Canadian brewer Brock Bennett brings craft sake abroad to Norway's Nøgne-Ø

The Vancouverite's contribution to Europe's budding interest in sake

Yamahai sake by Nøgne-Ø in Norway.
Yamahai sake by Nøgne-Ø in Norway.

If it weren’t for the South Beach Diet, Brock Bennett may have never become a sake brewer. The Vancouverite is currently producing sake in Grimstad, Norway for Nøgne-Ø, the esteemed craft brewery reputed for its big, bold beers. Its sakes are given the Japanese appellation of Nøgne-Ø: Hadaka Jima — which literally means ‘Naked Island’— named after a poem written by one-time Grimstad resident, Henrik Ibsen. Hadaka Jima is Europe’s first sake brewery, and like all of Nøgne-Ø’s products, the sakes are unique and edgy.

So how did the mild-mannered bespectacled Canadian find himself in a global cultural mashup, making Japanese sake in the outer fringes of Europe in Norske land? It began simply with a desire to eat healthier. After reading about the South Beach Diet, Bennett decided to reduce his bad carb intake by purchasing a large bag of Thai rice. A chemist with a love for homebrewing beer, Bennett mentioned his bulk rice purchase to a friend who in turn suggested he try making sake.

And so, a budding sake brewer was born.

Bennett continued to make batches of sake at home, much to the delight of his friends, who enjoyed tasting his creations. His hobby turned a corner in 2009 when he read about a sake internship at Daimon Shuzo, a popular brewery in Osaka known for its sake line, Mukune. Twenty-four participants from around the world would learn to make sake on a commercial scale from start to finish. Bennett immediately signed up, knowing only a handful out of hundreds would be chosen. The Sake Gods, however, were on his side and Bennett made the cut.

At the internship, he met Kjetil Jikiun, co-founder and head brewer at Nøgne-Ø, who for years, studied sake with the intention of producing the beverage at his brewery. Both interns kept in touch after their Osaka experience. Jikiun started his first batch of Hadaka Jima shortly after, while Bennett returned to Vancouver and continued to hone his sake brewing skills at Artisan SakeMaker on Granville Island. Eventually, Jikiun invited Bennett to assist him, and by August 2010, Bennett packed a pair of eye-shades and headed for The Land of the Midnight Sun.

Jikiun is enamoured with a traditional form of sake called yamahai. Named after one of the original yeast starters in sake-making, where naturally occurring lactic acid forms on its own instead of being added, yamahai sakes are typically full-bodied, higher in acidity and gamey. The slow natural formation of lactic acid creates enzymes which add deeper flavour and funk to the mash.

Most breweries will occasionally use yamahai, but the majority of batches are propagated using the modern, sokujo method of yeast starter. With sokujo, lactic acid is added, taking half the time to produce than its funky yamahai counterpart, whilst also imparting a much mellower flavour profile. Hadaka Jima sakes are exclusively yamahai brews, which is extremely rare. Jikiun—unflinching in his vision of an all-yamahai brewery—along with Bennett’s help, has quietly created some of the world’s boldest and unabashedly ballsy sakes.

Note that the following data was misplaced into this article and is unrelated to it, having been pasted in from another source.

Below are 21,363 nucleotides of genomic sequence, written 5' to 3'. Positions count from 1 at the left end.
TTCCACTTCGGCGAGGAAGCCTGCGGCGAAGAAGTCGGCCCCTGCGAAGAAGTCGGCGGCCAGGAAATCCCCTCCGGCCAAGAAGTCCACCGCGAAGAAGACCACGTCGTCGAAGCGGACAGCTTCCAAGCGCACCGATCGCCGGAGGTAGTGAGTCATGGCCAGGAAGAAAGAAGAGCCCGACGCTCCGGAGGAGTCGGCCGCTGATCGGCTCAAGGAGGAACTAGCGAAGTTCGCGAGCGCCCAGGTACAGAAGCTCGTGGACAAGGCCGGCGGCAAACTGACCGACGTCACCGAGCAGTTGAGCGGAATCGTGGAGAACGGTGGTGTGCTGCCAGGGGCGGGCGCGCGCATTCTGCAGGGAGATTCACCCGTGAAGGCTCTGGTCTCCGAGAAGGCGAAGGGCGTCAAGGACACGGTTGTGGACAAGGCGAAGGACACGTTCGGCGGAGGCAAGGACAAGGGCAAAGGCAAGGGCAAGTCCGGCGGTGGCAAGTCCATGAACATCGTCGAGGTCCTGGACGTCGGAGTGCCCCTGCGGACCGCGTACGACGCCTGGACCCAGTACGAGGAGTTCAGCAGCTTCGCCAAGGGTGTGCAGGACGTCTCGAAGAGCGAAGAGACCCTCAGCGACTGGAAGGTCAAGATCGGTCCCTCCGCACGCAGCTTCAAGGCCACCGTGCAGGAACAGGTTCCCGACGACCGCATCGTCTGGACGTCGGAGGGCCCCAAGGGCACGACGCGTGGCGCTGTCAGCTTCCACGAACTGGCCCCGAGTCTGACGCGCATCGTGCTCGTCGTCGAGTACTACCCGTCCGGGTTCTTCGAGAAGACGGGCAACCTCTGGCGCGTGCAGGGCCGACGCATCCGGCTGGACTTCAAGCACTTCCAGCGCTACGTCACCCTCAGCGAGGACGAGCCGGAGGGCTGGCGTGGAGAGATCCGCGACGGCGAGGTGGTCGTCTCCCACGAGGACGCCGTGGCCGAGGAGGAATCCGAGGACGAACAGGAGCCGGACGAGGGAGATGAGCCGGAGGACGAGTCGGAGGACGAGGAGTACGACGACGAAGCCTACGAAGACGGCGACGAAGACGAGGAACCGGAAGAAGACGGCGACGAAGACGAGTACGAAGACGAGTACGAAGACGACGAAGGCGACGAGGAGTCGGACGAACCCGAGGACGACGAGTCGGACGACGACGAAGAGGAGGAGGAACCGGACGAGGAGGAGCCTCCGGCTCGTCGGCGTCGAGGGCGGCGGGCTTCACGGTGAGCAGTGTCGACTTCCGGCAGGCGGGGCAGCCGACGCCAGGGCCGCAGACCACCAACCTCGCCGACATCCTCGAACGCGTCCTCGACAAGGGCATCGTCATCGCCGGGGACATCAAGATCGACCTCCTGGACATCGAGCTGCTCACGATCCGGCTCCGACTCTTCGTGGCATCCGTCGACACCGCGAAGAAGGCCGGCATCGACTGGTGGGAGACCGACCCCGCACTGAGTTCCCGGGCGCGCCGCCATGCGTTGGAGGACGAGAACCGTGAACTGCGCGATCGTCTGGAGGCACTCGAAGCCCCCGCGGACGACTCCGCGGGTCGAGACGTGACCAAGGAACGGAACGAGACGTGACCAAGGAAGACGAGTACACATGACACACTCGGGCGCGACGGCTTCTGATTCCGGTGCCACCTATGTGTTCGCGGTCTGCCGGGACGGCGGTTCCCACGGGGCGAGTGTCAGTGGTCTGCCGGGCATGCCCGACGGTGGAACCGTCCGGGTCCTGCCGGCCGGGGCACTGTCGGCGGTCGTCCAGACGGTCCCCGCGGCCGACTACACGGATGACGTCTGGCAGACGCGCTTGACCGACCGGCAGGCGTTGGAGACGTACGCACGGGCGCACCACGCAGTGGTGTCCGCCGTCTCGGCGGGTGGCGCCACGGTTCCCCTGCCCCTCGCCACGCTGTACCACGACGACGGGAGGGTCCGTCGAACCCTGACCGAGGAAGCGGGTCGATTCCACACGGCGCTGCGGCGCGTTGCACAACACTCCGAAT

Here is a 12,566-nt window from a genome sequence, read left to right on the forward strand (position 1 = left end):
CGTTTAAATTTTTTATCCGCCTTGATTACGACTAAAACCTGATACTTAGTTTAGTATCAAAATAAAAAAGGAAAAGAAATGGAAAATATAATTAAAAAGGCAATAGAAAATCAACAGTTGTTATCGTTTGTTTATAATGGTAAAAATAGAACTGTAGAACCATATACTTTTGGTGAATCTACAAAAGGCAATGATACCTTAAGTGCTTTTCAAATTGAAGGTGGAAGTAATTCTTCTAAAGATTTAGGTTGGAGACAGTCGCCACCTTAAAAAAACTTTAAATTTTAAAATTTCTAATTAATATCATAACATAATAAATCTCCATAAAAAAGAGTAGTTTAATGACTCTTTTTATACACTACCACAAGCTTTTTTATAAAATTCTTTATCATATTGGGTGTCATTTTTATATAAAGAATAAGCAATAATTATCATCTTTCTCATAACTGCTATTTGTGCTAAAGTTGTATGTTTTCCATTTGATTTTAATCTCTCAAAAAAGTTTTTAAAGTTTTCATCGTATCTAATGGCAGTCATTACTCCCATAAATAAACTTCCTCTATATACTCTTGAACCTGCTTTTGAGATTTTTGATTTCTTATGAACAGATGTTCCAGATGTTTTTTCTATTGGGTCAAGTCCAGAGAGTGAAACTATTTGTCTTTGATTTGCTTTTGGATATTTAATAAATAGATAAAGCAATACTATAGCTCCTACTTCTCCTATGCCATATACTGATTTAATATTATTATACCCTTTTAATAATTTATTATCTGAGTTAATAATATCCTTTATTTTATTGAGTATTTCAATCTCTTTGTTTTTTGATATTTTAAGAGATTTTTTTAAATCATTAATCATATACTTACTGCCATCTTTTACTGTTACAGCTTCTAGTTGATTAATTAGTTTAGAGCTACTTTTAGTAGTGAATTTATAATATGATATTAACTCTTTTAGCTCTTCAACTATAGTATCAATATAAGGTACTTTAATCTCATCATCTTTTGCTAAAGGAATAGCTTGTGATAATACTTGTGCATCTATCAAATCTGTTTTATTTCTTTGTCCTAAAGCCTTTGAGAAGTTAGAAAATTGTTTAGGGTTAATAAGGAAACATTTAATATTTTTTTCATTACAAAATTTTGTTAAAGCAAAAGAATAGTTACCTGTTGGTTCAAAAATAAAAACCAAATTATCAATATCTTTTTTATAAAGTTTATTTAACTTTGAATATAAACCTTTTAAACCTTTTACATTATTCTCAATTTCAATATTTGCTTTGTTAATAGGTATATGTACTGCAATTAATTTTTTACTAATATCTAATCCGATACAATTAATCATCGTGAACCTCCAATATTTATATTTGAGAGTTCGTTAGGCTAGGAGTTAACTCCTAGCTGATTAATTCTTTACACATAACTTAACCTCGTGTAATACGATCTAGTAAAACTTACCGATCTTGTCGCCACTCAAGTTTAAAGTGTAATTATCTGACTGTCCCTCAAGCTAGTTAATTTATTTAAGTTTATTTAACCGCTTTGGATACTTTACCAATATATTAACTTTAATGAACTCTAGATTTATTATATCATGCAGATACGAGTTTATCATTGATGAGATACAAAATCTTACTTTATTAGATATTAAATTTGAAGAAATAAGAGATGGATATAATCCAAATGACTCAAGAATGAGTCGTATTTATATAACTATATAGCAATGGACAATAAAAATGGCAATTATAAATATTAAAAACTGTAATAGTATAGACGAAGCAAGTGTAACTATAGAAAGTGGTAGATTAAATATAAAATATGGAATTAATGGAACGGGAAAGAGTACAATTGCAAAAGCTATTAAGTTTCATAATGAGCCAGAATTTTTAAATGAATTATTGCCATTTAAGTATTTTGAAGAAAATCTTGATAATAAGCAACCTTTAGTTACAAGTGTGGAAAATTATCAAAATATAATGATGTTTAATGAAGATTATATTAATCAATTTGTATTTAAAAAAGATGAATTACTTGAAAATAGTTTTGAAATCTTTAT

Producing a yamahai yeast starter takes about 30 days. From that point on, fermentation officially begins, which can add another month onto the process until completion. Bennett, for the most part, works alone, producing each 600 litre brew, averaging one and a half batches per month.

“Kjetil decides what sake will be made. He has a system put together and I work within that system. I make day-to-day decisions with things like koji (malted rice) and ensure the brew turns out OK. It’s challenging—a small brewery with one person working. It takes a month before you can make your first batch of sake; so yes, it can be a big challenge,” said Bennett.

So far, Norwegians have taken to their nation’s new beverage, and it’s proven popular in other European countries. Even with wine’s undisputed dominance, sake is steadily making inroads in the European market. Norwegian-made sake can be seen as catalyst for this burgeoning interest, which goes hand-in-hand with the global popularity of Japanese cuisine. Earlier this year, Bennett attended and presented at the inaugural Le Salon du Sake et du spiritueux japonais event in Paris. Hadaka Jima sake was a hit.

“It was great. Parisians and even Japanese people who attended really enjoyed it,” he remarked.

“Norwegians are very proud of their country and are quite patriotic. I think they like to support local things, so they’re actually quite proud they have a sake brewery. It’s still considered a specialty drink, but because we have a really good name with the beer brewing, we kind of ride on the coattails of that. Kjetil’s one of the best known beer brewers in Europe, so a lot of people will try our sakes because of that reputation,” he said.

Bennett works around the beer brewing schedule to assemble his sake, as space is shared between products, but he doesn’t mind. So far, the Canadian is enjoying his time in the idyllic Norwegian countryside and is currently starting his first batches for the season. Thanks to a big bag of Thai rice and a little serendipity, Bennett is living his sake dream and loving every moment.

“When I was homebrewing sake, my dream was to go to Japan some day and visit a sake brewery. That was my dream. And here I am now: I’m working at a sake brewery in Norway, I’ve had an internship in Japan, and I’ve been to all kinds of sake breweries and gotten totally involved. It’s kind of nice when the actuality is bigger than your dreams. I got more than I could’ve ever dreamed with sake. It kind of almost happened to me; it was a beautiful thing.”